Our Perverse Economics

Not so very long ago – really less than a century ago – the Roman Catholic Church denounced market capitalism as a “perversion.” Their denunciation of market capitalism followed naturally from the authority they accorded the fifth century Greek philosopher Aristotle. Aristotle had famously distinguished perverse from natural ways of creating wealth. People who create wealth naturally do not contemplate creating something from nothing. They recognize that all things in nature have specific, limited, and identifiable collections of purposes or uses. Even interest on money that is loaned can be natural since it is variously a measurement of time or lost use. Those who create wealth perversely, by contrast, do dream of creating something from nothing. And they imagine that they have hit upon a substance that is general, unlimited, and universal. They believe that they have hit upon something near divine, Capital. Thus the Roman Church’s historical argument against market capitalism.

Clearly, however, one need not be a Roman Catholic to appreciate Aristotle’s argument. His argument is not that we can not aim for the limitless accumulation of wealth. Indeed, we can. His argument is that – because the goal of unlimited accumulation cannot possibly be achieved – this aim is perverse, which is to say unnatural. More than this, however, if we aim for this goal, we destroy every other goal in the process.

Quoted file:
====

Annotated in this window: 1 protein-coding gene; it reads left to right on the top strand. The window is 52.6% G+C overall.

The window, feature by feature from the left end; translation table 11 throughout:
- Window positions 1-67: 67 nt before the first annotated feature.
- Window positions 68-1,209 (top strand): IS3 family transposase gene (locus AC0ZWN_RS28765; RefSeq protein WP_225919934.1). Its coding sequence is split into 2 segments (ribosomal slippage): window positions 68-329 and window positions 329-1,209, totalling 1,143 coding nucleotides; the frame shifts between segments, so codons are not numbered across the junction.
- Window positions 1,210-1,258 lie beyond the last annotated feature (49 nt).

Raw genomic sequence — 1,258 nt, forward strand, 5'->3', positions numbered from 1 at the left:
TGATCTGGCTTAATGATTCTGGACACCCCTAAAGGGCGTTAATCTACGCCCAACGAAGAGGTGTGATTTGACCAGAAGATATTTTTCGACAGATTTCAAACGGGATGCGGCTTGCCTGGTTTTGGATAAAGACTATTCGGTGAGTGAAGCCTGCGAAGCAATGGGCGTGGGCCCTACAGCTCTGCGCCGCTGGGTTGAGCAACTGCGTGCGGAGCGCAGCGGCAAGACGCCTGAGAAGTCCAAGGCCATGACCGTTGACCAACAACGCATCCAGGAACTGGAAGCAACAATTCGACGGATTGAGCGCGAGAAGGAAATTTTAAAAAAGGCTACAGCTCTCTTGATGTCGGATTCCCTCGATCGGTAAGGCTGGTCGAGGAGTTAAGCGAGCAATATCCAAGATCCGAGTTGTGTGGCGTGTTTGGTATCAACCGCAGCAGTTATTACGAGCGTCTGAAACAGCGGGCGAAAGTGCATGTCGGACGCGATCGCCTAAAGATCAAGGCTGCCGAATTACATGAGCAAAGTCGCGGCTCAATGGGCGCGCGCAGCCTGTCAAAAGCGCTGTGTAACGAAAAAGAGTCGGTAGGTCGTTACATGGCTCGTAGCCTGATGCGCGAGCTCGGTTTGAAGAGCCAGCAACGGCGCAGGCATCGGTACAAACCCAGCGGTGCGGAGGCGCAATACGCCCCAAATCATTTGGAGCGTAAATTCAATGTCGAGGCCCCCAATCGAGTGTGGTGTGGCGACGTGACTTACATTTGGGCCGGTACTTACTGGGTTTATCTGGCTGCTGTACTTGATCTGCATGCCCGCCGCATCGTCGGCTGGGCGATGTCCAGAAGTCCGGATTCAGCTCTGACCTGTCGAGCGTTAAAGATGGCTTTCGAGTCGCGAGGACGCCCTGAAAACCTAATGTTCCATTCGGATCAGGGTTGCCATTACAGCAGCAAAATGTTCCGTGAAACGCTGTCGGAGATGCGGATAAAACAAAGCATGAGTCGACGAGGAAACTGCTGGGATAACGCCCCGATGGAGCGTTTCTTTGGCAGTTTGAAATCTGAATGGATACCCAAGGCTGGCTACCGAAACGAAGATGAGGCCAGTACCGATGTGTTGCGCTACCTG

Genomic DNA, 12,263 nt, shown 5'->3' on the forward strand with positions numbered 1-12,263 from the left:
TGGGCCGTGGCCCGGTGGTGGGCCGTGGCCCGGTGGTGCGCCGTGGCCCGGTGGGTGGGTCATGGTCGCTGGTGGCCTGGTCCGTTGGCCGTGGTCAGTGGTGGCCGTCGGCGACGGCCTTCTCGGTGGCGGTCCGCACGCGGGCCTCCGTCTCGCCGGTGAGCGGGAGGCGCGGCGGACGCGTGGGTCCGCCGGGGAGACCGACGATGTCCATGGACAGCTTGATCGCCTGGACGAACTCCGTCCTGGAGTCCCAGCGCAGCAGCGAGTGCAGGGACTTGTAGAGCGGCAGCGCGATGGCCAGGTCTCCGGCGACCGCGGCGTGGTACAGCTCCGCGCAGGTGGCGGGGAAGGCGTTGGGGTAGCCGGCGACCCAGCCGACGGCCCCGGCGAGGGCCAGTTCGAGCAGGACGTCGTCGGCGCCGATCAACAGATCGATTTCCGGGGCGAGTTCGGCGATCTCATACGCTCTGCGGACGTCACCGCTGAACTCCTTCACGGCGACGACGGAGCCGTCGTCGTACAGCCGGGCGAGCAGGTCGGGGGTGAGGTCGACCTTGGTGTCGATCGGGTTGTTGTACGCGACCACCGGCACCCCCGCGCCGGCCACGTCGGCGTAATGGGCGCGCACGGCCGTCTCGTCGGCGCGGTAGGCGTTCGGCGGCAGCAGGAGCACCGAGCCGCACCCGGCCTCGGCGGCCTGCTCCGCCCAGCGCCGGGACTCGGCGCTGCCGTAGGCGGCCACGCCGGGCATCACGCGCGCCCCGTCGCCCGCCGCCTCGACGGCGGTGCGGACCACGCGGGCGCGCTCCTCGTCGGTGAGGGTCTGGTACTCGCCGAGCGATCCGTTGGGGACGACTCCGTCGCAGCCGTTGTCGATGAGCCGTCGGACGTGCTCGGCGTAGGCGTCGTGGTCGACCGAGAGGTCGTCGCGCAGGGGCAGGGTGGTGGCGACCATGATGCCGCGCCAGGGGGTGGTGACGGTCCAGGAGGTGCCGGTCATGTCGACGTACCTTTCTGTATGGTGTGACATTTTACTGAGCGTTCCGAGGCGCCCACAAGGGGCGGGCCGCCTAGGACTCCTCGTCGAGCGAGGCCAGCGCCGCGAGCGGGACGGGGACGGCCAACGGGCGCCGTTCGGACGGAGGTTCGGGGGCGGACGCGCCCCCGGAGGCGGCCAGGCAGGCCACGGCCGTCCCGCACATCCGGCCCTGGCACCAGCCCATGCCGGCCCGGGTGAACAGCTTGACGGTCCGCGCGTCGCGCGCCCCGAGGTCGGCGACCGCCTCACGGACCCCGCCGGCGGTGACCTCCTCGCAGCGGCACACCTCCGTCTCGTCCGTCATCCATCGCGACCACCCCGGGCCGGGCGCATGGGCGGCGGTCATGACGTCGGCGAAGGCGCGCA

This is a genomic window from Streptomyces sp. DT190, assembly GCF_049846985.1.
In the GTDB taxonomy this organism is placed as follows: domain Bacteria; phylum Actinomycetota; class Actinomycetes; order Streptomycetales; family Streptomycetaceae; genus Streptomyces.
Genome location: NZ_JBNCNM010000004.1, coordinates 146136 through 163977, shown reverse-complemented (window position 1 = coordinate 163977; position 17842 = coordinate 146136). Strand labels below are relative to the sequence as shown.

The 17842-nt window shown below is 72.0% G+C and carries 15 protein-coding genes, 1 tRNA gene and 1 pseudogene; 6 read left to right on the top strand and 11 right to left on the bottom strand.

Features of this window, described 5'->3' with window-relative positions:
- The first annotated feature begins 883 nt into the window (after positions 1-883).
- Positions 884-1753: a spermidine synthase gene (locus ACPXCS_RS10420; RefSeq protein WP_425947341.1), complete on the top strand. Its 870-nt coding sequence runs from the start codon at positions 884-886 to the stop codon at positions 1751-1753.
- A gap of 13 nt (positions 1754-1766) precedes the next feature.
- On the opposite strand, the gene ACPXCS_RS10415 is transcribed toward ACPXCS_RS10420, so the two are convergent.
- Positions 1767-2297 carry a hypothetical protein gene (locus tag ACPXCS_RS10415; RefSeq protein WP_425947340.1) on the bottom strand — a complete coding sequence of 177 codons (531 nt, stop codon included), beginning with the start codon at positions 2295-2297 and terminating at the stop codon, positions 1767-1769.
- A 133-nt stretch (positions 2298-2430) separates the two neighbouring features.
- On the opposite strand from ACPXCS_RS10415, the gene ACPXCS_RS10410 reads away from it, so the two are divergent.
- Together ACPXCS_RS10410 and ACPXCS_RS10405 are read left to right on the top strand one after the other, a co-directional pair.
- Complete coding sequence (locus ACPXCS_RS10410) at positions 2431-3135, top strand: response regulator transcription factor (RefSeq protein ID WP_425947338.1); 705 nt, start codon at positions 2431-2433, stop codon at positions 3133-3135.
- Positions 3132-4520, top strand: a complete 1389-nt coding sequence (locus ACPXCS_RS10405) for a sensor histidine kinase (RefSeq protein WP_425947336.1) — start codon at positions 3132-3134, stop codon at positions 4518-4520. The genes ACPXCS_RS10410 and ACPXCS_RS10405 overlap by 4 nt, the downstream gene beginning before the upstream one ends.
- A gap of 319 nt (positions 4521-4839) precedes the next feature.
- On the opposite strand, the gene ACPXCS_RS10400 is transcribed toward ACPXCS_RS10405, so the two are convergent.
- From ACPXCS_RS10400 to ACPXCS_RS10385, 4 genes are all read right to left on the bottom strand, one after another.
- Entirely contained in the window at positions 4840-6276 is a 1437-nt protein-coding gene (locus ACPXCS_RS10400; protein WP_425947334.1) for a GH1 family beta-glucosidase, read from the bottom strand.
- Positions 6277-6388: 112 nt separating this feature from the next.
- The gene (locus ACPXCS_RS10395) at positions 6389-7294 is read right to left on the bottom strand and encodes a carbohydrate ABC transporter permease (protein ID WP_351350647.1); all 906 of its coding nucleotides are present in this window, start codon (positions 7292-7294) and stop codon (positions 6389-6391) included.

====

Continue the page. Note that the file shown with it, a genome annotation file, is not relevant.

This, of course, is very different from classical or neo-classical economists’ view. In their view, all other goals are achieved on the way to achieving unlimited wealth because as we aim for unlimited wealth we have, by necessity, to attend to the wants and desires of all of those upon whose consumption and work reaching our goal depends. Since we must attend to other’s wants and desires, we have no alternative but to fulfill them on our way to achieving our own goal.

Aristotle had already deconstructed this argument in the fifth century BCE. To do so, he asks us to compare a limited goal – building a house, planting seed, cooking food, training a horse – with a goal that must endure no such limits, the goal of making money, the universal equivalent and, hence, the means to satisfy all other limited goals. Which should one choose? Obviously, since money gets me everything else and, in theory, gets me everything else without limit, I should choose the goal of making money over the goals of making a house, planting seed, cooking food, training a horse, etc. Indeed, I should in fact place these other goals to one side until I have accumulated enough wealth.

But then Aristotle asks: how much wealth is enough? When will you know that you have enough wealth? For example, I know that I have too many pairs of shoes when my closet is full. I know I have too many houses, when I cannot live in all or even any of them. I know I have enough health when I am, well, healthy. And so on. Because these goals have natural limits, I know when I have met them. But what, then, is the natural limit of this perverse goal?